• Develop and implement policies that enhance the community’s effectiveness and  organization’s output and services
  • Undertake other tasks in accordance with job expectations
  • Work with Communications to commission and execute media campaigns for DRIF and DRILL
  • Deliver relevant and timely policy updates to identified partners

Education, skill and experience:

  • Proven work experience as a Community Manager or similar role
  • Experience planning and leading community initiatives, including large pan-African/bi-lingual events
  • Ability to identify and track relevant community KPIs
  • Project Management
  • Understanding of budgeting, financial planning and financial reports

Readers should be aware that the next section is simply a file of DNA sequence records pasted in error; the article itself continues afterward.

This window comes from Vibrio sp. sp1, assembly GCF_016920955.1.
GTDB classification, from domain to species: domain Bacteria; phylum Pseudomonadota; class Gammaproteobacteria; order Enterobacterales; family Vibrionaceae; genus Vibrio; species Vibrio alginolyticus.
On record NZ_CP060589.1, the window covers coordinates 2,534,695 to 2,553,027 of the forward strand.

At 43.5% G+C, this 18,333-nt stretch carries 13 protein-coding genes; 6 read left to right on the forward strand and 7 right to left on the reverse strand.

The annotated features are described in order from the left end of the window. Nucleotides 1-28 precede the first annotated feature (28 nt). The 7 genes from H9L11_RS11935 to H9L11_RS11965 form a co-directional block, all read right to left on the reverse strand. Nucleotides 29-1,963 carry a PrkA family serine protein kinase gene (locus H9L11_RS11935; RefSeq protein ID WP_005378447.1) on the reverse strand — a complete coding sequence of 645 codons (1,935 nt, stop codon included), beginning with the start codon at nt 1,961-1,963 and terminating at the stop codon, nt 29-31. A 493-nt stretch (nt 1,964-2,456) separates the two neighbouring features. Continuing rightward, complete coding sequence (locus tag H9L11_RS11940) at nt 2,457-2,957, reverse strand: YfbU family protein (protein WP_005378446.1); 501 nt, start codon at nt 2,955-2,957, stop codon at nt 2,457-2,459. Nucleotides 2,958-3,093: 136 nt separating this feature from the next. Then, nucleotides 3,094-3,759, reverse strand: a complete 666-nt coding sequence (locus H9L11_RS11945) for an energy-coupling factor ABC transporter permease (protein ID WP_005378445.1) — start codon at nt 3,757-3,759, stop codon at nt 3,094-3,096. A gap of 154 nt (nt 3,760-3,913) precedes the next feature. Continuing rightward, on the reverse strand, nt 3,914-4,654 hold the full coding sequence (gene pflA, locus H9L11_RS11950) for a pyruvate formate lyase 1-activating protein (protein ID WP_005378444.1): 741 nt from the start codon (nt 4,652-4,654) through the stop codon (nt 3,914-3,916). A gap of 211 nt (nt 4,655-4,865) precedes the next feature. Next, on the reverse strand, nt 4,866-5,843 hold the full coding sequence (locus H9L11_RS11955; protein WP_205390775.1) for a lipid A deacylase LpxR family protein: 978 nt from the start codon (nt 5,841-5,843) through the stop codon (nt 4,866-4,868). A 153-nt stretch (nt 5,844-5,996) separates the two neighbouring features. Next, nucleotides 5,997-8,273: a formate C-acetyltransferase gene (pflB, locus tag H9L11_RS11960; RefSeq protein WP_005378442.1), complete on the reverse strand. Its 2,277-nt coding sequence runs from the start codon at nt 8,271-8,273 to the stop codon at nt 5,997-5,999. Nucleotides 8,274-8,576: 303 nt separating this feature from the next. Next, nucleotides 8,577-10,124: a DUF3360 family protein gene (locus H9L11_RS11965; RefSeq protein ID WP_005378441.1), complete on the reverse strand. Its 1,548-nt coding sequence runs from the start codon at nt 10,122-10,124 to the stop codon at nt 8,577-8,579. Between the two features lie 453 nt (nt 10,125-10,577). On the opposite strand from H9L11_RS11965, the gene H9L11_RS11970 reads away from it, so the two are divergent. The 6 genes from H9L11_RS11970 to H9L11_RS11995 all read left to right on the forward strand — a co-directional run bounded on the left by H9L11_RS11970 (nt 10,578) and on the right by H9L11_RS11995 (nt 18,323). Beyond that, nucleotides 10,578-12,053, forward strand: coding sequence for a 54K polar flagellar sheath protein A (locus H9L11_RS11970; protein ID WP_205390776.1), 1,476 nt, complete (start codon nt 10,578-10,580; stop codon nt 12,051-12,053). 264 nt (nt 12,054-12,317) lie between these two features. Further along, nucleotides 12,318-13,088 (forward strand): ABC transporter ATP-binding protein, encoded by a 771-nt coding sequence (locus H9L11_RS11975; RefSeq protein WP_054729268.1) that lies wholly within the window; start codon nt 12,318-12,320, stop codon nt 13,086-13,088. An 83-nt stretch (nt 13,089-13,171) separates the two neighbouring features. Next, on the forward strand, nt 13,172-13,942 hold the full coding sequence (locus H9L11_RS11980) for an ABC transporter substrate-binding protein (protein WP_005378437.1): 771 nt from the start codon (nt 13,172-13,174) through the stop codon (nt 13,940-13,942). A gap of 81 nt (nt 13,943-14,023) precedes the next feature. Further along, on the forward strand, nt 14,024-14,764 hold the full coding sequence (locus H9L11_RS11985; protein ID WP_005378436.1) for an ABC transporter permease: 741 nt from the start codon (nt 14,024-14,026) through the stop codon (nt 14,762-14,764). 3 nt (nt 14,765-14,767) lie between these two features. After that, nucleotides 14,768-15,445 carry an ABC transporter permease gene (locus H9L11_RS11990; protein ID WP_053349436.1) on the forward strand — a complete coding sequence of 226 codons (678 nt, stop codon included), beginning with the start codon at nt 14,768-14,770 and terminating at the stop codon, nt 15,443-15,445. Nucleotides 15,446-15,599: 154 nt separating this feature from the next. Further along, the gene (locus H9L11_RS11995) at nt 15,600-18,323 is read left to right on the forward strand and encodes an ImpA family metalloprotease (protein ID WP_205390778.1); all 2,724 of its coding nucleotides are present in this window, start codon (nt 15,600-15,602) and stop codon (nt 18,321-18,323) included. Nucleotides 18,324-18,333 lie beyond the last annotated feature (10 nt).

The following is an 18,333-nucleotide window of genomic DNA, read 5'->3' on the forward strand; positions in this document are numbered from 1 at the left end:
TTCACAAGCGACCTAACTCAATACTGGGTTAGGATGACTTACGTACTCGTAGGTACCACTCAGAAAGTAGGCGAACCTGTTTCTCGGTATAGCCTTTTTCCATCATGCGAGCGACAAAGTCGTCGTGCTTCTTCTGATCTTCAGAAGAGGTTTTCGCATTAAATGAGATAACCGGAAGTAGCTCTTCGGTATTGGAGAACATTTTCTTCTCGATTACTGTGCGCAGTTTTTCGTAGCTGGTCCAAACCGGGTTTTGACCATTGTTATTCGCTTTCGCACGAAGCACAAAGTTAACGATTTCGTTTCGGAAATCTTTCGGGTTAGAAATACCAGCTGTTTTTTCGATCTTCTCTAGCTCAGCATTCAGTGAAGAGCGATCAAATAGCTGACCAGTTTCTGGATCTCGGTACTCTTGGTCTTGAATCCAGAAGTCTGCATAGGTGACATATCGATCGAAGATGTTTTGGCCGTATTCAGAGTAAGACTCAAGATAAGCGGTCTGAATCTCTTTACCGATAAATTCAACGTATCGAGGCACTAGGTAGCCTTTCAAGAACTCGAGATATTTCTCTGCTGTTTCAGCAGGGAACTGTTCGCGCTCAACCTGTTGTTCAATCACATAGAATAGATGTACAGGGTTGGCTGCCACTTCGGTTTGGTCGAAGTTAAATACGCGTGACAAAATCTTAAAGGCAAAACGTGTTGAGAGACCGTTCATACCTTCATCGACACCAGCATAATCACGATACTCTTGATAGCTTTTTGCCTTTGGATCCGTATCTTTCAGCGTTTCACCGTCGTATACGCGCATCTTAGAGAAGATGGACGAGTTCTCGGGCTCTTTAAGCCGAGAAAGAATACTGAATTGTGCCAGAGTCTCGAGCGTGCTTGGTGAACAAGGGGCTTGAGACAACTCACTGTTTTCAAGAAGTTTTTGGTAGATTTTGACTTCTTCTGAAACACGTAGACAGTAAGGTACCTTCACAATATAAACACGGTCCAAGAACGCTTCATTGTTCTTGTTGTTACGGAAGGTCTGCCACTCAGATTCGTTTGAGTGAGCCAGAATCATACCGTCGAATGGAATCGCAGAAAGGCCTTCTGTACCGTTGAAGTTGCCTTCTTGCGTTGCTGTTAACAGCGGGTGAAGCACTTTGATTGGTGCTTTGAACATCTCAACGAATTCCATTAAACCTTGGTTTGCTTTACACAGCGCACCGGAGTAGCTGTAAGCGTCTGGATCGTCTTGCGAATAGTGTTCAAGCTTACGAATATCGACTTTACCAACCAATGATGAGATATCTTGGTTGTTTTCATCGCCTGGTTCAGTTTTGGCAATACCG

• Excellent verbal communication skills
  • Excellent writing skills
  • Excellent interpersonal and presentations skills
  • Attention to detail, critical-thinker and problem-solver

Salaries and Benefits:

Commensurate with experience, plus other benefits such as health insurance, pension contributions, communication allowance, sabbatical leave, paid annual leave, maternity/paternity leave, dependent relative allowance and 13th-month salary.

Application Deadline: 

May 15th, 2020

Resumption Date:

July 1, 2020

Apply here >>>

Digital Surveillance: Should Rwandans be worried?

By | Uncategorized

By:  Leonce Muvunyi & Louis Gitinywa for Paradigm Initiative 


Collection, handling and sharing of data public information continue to dividing opinions as government embark on tapping into ICT solutions to ensuring safety.

Starting from May this year, the government of Rwanda has embarked on putting up the Closed-Circuit Television (CCTV) cameras all around the main roads of the city of Kigali.